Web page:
Yeager Airport making good use of energy resources
You wouldn’t think of Yeager Airport, sitting atop Coonskin Ridge just north of Charleston, as an energy developer, but the airport property is in great position to capture and make use of two clean energy sources.
“We’re getting the solar project back on track,” Terry Sayre, the airport’s executive director, told members of the airport’s construction committee on Monday.
Now that Yeager can re-focus on the future after getting past the safety overrun collapse of March 2015, officials are starting back on the earlier plan to develop a solar energy project that may cover the facility’s $250,000-plus annual power bill.
“We hope to get Phase I of the project — a solar array that would basically become the roof for the top floor of the parking building — underway later this year,” Sayre said.
The Gazette-Mail’s Rick Steelhammer reported Monday that in 2014, the Federal Aviation Administration allocated the Charleston airport more than $15 million to complete the project. If successful, the solar panels would make Yeager the first airport in the nation to supply all of its own power needs.
In addition to the 1.5-acre, 579-kilowatt array atop the parking building, plans call for installing a 1.2 megawatt array on 6.5 acres below runway grade on the Elk River side of Yeager’s runway. That relatively flat site, which includes a fill area created with material from the collapsed safety zone, likely would be the next target for a solar array, Sayre said.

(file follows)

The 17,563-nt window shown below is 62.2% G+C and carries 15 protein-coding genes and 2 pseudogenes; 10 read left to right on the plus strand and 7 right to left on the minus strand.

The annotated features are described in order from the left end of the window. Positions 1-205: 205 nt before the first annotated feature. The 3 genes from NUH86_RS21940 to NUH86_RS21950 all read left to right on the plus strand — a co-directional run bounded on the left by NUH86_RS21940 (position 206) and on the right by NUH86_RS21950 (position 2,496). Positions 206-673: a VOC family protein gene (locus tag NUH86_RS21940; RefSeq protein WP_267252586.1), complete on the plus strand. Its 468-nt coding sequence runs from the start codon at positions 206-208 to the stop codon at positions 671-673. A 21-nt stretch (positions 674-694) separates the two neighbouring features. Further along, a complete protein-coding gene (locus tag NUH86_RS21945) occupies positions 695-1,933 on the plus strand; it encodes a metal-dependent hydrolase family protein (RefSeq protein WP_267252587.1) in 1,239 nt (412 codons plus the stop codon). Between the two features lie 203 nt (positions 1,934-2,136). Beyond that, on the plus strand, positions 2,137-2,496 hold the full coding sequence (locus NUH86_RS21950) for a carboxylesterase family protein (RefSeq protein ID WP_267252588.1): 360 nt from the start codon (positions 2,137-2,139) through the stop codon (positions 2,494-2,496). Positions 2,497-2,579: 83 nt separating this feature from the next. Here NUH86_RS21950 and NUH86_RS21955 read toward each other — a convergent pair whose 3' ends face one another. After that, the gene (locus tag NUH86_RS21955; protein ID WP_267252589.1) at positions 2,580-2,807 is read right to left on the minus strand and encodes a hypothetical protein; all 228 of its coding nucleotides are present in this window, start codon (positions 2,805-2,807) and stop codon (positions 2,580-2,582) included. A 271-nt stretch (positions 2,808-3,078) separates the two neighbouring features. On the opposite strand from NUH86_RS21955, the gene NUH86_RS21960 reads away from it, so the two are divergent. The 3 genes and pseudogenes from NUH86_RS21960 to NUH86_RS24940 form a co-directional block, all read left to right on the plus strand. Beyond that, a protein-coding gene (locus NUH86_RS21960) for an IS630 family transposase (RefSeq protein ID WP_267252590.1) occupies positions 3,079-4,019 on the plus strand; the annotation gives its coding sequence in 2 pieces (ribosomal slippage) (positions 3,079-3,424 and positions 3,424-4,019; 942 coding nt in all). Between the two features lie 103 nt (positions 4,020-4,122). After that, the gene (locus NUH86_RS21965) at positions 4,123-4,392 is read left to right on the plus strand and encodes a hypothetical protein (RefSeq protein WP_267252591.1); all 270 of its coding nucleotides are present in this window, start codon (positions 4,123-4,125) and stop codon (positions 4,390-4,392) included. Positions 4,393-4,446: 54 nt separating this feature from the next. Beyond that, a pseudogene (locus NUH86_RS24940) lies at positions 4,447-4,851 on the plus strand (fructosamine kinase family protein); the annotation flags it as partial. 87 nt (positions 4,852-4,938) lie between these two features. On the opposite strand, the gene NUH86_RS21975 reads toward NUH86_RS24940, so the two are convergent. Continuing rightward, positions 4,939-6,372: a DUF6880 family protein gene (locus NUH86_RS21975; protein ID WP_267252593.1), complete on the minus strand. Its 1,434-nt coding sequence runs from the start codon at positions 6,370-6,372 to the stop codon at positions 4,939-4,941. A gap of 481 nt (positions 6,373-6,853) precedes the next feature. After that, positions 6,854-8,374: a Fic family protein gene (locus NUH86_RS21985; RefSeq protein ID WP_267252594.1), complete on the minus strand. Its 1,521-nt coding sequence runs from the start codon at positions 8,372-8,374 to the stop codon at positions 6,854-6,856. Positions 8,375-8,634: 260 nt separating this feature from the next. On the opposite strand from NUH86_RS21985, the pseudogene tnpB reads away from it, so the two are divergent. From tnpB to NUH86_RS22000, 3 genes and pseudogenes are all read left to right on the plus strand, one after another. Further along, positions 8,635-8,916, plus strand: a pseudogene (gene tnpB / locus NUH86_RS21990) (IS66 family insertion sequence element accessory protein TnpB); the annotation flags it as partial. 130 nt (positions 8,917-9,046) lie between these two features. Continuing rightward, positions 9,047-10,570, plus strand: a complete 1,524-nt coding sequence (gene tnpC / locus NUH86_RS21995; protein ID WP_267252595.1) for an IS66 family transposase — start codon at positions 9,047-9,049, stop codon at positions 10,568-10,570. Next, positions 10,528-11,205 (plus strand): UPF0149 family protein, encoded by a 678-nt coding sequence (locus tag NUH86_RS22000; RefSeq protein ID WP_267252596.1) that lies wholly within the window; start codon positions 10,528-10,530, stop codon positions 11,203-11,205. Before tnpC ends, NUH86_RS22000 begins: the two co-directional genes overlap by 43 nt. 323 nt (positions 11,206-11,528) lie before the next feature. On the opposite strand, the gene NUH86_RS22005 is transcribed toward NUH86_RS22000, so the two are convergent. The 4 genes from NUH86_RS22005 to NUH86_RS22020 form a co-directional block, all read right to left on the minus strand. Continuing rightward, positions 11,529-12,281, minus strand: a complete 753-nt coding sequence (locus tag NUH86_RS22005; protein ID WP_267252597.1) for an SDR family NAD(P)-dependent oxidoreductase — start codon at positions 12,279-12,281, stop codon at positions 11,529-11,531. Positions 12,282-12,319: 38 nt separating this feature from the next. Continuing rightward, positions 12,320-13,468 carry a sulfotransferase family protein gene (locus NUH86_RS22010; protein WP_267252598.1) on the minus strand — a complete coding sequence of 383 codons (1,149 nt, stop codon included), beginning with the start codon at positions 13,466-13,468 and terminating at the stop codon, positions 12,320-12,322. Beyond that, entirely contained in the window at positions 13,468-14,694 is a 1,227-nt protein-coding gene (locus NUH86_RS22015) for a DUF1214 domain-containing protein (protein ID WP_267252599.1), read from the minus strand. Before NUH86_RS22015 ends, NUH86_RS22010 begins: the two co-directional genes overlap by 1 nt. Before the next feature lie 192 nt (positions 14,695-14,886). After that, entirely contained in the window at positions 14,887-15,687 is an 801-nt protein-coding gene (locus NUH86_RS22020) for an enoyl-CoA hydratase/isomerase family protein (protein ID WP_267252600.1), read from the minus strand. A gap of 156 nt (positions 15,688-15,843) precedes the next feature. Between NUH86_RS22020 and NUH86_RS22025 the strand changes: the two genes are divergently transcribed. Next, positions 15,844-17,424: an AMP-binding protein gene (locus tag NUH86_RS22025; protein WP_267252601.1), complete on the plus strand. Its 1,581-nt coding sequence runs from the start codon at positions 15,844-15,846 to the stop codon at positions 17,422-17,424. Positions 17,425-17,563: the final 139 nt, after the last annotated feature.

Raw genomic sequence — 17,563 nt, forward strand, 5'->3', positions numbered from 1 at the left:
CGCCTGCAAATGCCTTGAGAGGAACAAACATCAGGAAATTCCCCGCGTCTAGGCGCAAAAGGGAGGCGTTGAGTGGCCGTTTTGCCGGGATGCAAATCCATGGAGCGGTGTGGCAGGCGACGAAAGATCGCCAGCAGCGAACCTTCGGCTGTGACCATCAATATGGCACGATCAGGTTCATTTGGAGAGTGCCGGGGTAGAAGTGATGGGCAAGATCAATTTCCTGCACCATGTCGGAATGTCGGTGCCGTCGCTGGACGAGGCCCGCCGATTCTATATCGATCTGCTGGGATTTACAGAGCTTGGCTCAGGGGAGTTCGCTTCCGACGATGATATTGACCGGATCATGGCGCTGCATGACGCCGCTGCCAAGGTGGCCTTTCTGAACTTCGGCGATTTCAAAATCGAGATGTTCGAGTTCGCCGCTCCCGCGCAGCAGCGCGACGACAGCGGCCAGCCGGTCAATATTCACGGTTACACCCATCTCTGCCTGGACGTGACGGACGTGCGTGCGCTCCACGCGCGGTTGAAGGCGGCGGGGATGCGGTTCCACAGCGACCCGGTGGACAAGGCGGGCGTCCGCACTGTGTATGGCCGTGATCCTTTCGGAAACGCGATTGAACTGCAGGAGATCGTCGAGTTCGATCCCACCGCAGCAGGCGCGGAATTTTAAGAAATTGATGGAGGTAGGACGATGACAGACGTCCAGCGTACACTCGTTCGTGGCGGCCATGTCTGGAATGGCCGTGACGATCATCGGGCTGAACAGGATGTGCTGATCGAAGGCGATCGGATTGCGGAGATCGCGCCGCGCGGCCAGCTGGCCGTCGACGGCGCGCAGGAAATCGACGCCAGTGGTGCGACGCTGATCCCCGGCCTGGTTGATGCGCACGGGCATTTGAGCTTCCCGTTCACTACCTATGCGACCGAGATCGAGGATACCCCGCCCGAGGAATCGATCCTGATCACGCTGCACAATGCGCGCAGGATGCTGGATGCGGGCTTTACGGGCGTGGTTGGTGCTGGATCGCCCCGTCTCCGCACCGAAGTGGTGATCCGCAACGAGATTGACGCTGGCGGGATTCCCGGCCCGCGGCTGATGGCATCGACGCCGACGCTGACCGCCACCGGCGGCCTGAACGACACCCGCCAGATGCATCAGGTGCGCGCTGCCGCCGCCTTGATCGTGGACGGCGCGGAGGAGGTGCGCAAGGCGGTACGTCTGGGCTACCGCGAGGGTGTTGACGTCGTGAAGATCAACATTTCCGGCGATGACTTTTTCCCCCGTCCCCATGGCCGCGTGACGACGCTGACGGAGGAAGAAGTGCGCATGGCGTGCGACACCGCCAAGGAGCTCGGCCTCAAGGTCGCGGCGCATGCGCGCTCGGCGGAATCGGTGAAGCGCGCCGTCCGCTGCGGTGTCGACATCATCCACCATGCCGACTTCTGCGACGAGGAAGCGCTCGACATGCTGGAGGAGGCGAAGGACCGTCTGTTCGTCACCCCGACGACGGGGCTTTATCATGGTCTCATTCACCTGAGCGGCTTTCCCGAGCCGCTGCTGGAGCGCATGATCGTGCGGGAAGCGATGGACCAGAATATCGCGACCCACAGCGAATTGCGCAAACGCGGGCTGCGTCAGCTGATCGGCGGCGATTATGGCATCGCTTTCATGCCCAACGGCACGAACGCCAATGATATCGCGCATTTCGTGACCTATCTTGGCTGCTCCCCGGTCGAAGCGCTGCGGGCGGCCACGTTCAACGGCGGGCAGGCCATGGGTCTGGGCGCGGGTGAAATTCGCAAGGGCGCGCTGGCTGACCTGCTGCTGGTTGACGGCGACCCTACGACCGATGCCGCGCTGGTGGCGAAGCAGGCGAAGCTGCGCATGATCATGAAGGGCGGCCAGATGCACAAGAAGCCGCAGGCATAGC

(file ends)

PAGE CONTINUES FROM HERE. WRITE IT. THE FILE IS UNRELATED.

A third array, capable of producing 2.3 megawatts, would be built on a 9.6-acre site a few hundred feet southwest of the 1.2 megawatt array, according to initial plans for the project.
Besides the solar arrays in the planning stages, Yeager also receives revenue from two natural gas wells on the property. Airport officials are considering installing underground pipe to use some of the gas from those wells for airport use, taking advantage of the full amount of free gas and discounted gas the lease with Reserve Oil & Gas calls for.
Yeager’s use of two of its energy assets — clear, flat and otherwise unused land that gets plenty of sun, and the methane gas naturally available from the Huron shale formation underground — make good sense.
It’s almost as if airport officials had read the column in the Sunday Gazette-Mail’s’ Perspectives section by Donald W. Lyons, touting the use of all available forms of energy to power the nation’s need for energy.
“Most people, within their lifetimes, have become aware of advancements in energy research,” Lyons wrote. “Especially in recent years we have seen very significant advancements in wind and solar power and major improvements in energy efficiency.”
Yet Lyons noted that renewables can’t provide all the energy an industrialized digital society needs. So using the available natural gas is a wise choice as well.
Good job by the airport officials for smart, efficient use of its available energy resources.